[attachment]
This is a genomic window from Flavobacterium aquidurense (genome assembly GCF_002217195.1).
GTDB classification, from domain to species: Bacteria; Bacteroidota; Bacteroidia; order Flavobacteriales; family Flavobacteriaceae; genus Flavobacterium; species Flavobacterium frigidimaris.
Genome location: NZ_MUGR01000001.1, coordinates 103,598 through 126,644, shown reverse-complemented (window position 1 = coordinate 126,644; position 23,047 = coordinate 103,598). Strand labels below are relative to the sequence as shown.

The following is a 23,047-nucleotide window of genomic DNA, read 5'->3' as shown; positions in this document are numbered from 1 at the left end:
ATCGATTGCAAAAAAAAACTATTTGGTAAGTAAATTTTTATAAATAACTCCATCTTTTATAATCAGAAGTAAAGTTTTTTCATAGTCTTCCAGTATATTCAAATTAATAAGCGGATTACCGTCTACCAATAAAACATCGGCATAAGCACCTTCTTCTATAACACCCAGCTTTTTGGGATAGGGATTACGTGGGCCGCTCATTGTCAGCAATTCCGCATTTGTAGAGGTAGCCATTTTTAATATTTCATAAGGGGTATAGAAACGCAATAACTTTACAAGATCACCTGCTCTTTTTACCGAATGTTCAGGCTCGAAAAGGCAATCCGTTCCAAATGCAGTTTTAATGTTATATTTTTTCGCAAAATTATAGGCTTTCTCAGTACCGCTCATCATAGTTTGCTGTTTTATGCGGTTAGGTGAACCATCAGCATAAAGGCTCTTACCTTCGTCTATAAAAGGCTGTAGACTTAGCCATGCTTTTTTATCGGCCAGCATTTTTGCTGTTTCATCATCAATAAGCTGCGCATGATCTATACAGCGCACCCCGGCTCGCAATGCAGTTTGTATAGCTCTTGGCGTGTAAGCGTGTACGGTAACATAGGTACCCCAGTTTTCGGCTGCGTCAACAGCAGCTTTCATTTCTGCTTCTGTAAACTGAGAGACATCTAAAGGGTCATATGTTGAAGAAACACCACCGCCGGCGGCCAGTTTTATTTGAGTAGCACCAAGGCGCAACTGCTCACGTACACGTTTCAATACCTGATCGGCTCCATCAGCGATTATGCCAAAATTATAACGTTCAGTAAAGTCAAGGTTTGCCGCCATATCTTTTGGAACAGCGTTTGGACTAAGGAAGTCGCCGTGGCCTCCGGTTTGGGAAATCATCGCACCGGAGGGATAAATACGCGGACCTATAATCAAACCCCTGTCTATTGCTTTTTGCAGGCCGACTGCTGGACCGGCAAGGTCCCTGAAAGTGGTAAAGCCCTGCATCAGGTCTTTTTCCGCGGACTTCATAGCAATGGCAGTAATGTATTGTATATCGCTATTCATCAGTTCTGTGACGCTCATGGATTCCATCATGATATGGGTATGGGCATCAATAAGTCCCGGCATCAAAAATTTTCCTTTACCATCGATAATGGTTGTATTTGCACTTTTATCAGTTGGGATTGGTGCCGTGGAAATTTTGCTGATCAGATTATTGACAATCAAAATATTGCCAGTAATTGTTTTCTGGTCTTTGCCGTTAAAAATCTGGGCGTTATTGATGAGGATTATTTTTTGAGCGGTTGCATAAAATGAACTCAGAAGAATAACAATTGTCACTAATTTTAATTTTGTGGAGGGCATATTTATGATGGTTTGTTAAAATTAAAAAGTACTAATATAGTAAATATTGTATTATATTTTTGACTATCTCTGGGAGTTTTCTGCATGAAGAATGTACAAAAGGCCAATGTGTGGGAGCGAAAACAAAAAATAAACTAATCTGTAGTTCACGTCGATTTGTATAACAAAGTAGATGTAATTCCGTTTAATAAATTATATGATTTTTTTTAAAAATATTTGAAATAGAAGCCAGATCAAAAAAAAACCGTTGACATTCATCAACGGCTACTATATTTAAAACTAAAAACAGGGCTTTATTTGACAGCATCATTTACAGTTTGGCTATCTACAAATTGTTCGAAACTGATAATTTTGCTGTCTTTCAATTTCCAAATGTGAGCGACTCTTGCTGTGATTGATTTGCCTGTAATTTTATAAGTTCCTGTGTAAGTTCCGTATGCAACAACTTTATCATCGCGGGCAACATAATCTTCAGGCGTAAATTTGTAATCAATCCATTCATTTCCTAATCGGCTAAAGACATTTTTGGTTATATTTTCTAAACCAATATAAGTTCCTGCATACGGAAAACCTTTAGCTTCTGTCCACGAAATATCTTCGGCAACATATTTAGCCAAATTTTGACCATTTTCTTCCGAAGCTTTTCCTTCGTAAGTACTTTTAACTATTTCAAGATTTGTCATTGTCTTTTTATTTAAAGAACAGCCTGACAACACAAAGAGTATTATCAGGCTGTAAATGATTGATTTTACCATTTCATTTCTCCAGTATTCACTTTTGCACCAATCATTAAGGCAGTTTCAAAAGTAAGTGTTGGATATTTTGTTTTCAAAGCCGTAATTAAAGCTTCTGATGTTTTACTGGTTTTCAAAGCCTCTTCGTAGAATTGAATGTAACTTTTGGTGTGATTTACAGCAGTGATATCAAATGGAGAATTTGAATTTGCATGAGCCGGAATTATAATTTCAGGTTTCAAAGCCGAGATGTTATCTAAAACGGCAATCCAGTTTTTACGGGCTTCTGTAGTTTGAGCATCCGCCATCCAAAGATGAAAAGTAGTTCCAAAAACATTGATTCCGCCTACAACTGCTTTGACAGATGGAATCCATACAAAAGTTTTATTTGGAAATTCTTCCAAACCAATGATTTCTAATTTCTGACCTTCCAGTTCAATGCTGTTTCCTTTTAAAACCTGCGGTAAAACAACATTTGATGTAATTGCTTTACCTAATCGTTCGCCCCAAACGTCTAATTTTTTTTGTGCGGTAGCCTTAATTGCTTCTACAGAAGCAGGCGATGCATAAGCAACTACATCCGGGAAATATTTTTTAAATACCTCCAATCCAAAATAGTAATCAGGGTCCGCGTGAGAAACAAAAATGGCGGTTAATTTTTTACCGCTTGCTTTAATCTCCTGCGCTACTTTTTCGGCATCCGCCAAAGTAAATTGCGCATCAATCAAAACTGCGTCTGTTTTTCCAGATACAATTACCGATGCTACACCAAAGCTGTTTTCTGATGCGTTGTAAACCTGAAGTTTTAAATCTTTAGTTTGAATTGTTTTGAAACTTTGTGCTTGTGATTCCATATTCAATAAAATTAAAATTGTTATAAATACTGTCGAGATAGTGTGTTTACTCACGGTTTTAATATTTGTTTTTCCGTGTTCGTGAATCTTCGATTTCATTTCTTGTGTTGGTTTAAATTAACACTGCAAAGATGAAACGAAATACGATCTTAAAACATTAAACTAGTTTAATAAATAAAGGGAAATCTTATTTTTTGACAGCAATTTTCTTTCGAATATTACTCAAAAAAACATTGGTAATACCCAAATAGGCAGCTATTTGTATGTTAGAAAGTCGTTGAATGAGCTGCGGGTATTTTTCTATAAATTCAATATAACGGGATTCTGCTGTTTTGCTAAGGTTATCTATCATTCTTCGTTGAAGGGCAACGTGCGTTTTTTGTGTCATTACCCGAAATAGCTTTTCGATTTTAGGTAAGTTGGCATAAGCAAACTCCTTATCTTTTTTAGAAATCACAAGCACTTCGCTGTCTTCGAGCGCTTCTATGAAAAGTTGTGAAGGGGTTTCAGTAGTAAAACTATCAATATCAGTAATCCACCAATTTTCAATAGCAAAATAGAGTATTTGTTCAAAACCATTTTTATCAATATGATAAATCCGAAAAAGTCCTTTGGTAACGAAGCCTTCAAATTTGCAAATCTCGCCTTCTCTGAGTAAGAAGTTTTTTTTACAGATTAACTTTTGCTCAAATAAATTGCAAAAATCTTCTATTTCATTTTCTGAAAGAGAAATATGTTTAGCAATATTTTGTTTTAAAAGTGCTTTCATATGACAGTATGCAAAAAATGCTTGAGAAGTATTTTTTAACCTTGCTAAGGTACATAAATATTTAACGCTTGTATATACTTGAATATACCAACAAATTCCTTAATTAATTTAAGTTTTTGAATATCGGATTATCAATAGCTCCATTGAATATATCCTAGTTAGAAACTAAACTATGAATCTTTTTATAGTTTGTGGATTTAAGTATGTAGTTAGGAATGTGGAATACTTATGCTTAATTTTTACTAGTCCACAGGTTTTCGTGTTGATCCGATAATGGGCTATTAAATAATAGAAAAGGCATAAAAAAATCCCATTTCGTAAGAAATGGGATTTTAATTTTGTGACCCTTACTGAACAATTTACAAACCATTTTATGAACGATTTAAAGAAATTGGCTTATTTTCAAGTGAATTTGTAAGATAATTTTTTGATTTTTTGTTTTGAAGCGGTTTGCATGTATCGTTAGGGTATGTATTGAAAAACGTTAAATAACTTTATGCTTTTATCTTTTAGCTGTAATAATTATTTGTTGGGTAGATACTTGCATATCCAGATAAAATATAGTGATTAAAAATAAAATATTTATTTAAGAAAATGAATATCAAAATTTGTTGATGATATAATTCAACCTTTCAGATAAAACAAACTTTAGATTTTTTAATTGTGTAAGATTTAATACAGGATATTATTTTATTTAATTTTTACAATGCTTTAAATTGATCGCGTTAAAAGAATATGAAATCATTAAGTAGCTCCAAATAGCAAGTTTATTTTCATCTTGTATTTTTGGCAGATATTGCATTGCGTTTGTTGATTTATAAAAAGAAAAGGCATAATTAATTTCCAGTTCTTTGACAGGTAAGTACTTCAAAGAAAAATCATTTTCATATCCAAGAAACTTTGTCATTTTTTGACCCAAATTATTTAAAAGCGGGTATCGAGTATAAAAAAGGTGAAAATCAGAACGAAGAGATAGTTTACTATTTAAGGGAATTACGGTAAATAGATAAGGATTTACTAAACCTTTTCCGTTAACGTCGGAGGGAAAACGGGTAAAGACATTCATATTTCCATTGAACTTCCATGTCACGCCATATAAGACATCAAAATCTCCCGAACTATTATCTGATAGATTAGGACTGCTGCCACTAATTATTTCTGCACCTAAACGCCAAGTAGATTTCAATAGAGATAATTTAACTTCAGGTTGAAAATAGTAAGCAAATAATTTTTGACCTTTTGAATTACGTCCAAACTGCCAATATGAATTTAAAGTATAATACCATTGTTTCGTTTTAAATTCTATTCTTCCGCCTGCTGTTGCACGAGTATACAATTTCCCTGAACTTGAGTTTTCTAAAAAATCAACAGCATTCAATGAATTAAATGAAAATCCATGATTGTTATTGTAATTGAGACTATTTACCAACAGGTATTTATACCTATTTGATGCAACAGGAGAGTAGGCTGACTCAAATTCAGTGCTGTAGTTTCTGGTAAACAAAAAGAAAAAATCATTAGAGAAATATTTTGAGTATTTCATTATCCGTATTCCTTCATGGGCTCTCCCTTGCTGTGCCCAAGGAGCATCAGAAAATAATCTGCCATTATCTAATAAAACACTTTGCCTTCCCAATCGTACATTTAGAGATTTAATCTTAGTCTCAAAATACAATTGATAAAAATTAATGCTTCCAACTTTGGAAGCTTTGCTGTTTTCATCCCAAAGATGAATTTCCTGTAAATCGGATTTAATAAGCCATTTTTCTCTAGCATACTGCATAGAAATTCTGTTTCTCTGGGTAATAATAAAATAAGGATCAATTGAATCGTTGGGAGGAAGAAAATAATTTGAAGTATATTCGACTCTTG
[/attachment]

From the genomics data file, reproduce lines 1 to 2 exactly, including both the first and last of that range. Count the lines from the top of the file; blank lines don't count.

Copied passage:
This is a genomic window from Flavobacterium aquidurense (genome assembly GCF_002217195.1).
GTDB classification, from domain to species: Bacteria; Bacteroidota; Bacteroidia; order Flavobacteriales; family Flavobacteriaceae; genus Flavobacterium; species Flavobacterium frigidimaris.